The very same features that made it possible to establish these communities in the first place – their remoteness, their difficult terrain – have ensured that many of them have stayed undeveloped and impoverished. Today, Gaemi Maeul is representative of what daldongnae are in twenty-first century Seoul: isolated, largely forgotten about, and caught in a ‘will they or won’t they’ limbo in regards to redevelopment. In addition to the terrain, Gaemi Maeul was held in place by a long-lasting restriction on development as part of a city effort to preserve the natural environment, though this restriction was lifted in 2007. (Some suspect that construction here has also been prevented, or at least complicated, by the neighborhood’s proximity to the Blue House (청와대).) No matter. For now at least the mountain still holds sway, dictating what can and cannot be built upon it.
One feature of the neighborhood sets it apart, though, and has turned it into an unexpected tourist attraction. Similar to Iwha-dong, Gaemi Maeul was the recipient of an urban art project, this one sponsored by Kumho Engineering and Construction, where local university students filled its walls and stairways with colorful murals, a cosmetic refashioning that’s made it a popular spot for couples on dates and high school girls, anyone with a predilection for having their photo taken, really.
Departing from Hongje Station, the little green 7 headed north and then up, up, up, on a slope that was probably 30 degrees in places, winding through the run-down neighborhood until it reached its last stop, a turnaround at the top of the village. Along with some local residents and a couple hikers, three couples stepped out of the bus, cameras in hand. The view from the turnaround was incredible, extending over Seodaemun-gu, and I immediately understood why some had their eye on the place for redevelopment. Above the turnaround a park with walking paths leading up into Inwang Mountain started. I began to make my way up, passing a fat woman making her way down inch by inch, clutching a hiking stick and the rock wall as she descended. A sign pointed to Gicha Rock Ridge (기차바위능선) 600 meters away. I started heading for it, but after a steep 200 meters the path looked to get even steeper and I gave up, turning back toward the village and feeling a new admiration for the fat woman. Those hardier than me can follow trails over the mountain, into Buam-dong, and down to Gyeongbok Palace.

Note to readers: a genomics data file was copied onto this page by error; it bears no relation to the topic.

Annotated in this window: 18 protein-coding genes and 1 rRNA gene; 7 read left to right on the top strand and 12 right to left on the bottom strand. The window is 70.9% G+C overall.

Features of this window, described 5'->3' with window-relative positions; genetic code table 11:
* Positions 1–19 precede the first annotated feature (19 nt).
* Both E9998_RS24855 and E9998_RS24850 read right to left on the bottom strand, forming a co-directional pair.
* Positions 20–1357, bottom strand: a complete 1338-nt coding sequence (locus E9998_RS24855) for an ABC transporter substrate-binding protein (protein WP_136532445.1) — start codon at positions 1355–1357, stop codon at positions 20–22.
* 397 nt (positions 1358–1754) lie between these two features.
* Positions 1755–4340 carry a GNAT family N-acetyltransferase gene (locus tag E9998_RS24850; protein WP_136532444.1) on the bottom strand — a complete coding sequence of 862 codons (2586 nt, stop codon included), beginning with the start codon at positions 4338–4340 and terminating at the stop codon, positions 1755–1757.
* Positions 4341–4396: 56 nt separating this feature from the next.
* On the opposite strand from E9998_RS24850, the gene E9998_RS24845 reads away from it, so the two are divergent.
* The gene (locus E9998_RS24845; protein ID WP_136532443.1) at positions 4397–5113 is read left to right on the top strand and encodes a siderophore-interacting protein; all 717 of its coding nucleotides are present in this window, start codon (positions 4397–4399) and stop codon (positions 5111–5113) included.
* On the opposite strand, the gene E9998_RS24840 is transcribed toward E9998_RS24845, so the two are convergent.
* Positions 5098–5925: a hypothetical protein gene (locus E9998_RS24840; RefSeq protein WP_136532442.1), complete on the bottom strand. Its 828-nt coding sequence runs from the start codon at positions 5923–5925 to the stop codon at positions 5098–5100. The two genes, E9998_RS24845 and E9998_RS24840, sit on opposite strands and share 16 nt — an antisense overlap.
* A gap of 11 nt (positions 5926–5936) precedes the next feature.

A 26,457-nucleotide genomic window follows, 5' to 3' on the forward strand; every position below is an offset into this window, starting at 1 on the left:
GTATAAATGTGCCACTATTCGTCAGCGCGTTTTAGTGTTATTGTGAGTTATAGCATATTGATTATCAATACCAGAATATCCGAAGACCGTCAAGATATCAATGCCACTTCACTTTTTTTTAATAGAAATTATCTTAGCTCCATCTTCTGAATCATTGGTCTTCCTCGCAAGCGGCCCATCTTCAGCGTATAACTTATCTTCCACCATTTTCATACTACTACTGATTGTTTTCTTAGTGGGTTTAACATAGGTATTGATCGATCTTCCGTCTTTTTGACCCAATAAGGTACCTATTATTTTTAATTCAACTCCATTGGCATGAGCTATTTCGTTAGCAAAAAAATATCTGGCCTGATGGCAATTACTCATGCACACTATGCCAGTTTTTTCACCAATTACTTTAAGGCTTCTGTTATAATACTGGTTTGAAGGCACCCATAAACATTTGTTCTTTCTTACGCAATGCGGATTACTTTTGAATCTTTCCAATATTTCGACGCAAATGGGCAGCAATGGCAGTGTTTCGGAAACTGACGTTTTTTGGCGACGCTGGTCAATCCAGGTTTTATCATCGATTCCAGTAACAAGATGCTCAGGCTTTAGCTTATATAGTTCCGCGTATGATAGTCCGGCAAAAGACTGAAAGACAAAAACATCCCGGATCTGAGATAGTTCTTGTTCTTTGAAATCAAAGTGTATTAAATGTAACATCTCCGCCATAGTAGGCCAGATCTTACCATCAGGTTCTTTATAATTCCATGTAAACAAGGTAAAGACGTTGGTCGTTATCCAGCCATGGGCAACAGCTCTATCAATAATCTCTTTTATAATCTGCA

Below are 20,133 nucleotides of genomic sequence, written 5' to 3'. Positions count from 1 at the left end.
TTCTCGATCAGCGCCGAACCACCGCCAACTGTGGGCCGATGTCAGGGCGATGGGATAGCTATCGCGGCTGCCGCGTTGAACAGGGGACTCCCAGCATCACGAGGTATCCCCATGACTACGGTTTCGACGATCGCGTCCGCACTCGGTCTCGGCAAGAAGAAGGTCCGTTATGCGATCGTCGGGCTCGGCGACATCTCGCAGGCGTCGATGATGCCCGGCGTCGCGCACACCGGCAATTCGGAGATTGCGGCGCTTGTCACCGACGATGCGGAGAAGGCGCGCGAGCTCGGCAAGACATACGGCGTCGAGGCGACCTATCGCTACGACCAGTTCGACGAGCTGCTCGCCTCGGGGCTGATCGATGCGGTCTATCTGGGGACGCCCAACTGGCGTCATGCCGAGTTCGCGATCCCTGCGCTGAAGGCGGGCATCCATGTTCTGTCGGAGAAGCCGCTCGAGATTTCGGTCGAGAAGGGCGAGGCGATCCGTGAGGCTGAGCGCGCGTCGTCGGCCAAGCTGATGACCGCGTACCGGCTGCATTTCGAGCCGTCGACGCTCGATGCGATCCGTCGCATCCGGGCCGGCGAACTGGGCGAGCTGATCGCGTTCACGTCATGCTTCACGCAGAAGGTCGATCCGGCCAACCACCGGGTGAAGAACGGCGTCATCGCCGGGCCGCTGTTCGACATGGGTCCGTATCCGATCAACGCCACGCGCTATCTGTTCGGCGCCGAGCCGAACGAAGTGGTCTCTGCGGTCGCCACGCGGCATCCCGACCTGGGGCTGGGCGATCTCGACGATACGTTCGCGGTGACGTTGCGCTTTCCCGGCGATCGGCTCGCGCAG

Compared to Gaemi Maeul, Hongje-dong had been a din. Here I felt like I was in the countryside. From somewhere came the crowing of a rooster and a minute later a snarling dog from somewhere else. Heading toward the village from the bus turnaround I saw an empty plastic bucket run bumping and tumbling down a curving flight of concrete stairs in the hillside, following their course perfectly as it fell. A moment later a man in a denim jumpsuit and a sideways baseball cap appeared at the top (the man who’d dropped the bucket in the first place, presumably) leisurely going down the steps after it, knowing that there was no use hurrying. It’d be at the bottom waiting for him.
On a wall where the village began was a picture of a rabbit in a raincoat and his Jindo dog friend, dressed in a shirt and tie and saying, ‘Let’s GO!’ I took his advice and headed into the village. There was a stark contrast between the glum condition of the homes here and the incongruous bursts of colorful paint depicting bright abstract patterns, flowers, or cows, pigs, and dogs in picture frames floating in the clouds. Far below I could see the traffic on the expressway bridge and a huge KT building, but here many of the homes had outdoor toilets, corrugated metal roofs covered by tarps, wooden boxes and plastic bins for growing vegetables, and small piles of use grayish-pink charcoal heating briquettes tossed in backyards.